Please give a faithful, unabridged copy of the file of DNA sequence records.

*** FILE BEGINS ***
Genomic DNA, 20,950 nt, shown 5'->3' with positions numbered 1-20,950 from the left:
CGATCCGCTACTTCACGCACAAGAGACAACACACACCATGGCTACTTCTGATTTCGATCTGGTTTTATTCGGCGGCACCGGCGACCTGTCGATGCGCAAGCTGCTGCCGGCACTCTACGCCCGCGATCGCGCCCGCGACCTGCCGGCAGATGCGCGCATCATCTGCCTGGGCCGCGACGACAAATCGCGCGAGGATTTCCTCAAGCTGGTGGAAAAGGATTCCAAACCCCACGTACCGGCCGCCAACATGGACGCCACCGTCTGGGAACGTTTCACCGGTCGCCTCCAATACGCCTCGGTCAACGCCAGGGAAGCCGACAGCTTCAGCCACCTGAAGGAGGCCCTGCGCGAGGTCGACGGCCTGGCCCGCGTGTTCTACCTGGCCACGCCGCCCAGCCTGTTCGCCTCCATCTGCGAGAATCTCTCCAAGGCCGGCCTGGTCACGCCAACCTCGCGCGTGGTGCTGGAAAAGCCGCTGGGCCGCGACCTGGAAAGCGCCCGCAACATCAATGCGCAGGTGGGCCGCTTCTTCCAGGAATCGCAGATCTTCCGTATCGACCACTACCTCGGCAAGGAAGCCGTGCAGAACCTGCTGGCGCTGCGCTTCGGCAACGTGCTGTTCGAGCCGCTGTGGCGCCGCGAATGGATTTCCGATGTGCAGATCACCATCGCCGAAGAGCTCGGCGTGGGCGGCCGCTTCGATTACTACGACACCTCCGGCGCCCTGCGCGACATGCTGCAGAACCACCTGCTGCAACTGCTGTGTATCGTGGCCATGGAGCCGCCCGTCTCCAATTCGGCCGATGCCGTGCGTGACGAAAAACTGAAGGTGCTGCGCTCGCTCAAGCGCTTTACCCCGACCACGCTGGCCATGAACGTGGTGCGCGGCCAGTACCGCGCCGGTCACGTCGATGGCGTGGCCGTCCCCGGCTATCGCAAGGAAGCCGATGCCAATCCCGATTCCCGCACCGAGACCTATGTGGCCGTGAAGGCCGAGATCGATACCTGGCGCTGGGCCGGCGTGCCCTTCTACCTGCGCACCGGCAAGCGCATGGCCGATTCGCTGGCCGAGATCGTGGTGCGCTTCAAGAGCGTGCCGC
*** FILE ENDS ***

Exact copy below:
Genomic DNA, 20,950 nt, shown 5'->3' with positions numbered 1-20,950 from the left:
CGATCCGCTACTTCACGCACAAGAGACAACACACACCATGGCTACTTCTGATTTCGATCTGGTTTTATTCGGCGGCACCGGCGACCTGTCGATGCGCAAGCTGCTGCCGGCACTCTACGCCCGCGATCGCGCCCGCGACCTGCCGGCAGATGCGCGCATCATCTGCCTGGGCCGCGACGACAAATCGCGCGAGGATTTCCTCAAGCTGGTGGAAAAGGATTCCAAACCCCACGTACCGGCCGCCAACATGGACGCCACCGTCTGGGAACGTTTCACCGGTCGCCTCCAATACGCCTCGGTCAACGCCAGGGAAGCCGACAGCTTCAGCCACCTGAAGGAGGCCCTGCGCGAGGTCGACGGCCTGGCCCGCGTGTTCTACCTGGCCACGCCGCCCAGCCTGTTCGCCTCCATCTGCGAGAATCTCTCCAAGGCCGGCCTGGTCACGCCAACCTCGCGCGTGGTGCTGGAAAAGCCGCTGGGCCGCGACCTGGAAAGCGCCCGCAACATCAATGCGCAGGTGGGCCGCTTCTTCCAGGAATCGCAGATCTTCCGTATCGACCACTACCTCGGCAAGGAAGCCGTGCAGAACCTGCTGGCGCTGCGCTTCGGCAACGTGCTGTTCGAGCCGCTGTGGCGCCGCGAATGGATTTCCGATGTGCAGATCACCATCGCCGAAGAGCTCGGCGTGGGCGGCCGCTTCGATTACTACGACACCTCCGGCGCCCTGCGCGACATGCTGCAGAACCACCTGCTGCAACTGCTGTGTATCGTGGCCATGGAGCCGCCCGTCTCCAATTCGGCCGATGCCGTGCGTGACGAAAAACTGAAGGTGCTGCGCTCGCTCAAGCGCTTTACCCCGACCACGCTGGCCATGAACGTGGTGCGCGGCCAGTACCGCGCCGGTCACGTCGATGGCGTGGCCGTCCCCGGCTATCGCAAGGAAGCCGATGCCAATCCCGATTCCCGCACCGAGACCTATGTGGCCGTGAAGGCCGAGATCGATACCTGGCGCTGGGCCGGCGTGCCCTTCTACCTGCGCACCGGCAAGCGCATGGCCGATTCGCTGGCCGAGATCGTGGTGCGCTTCAAGAGCGTGCCGC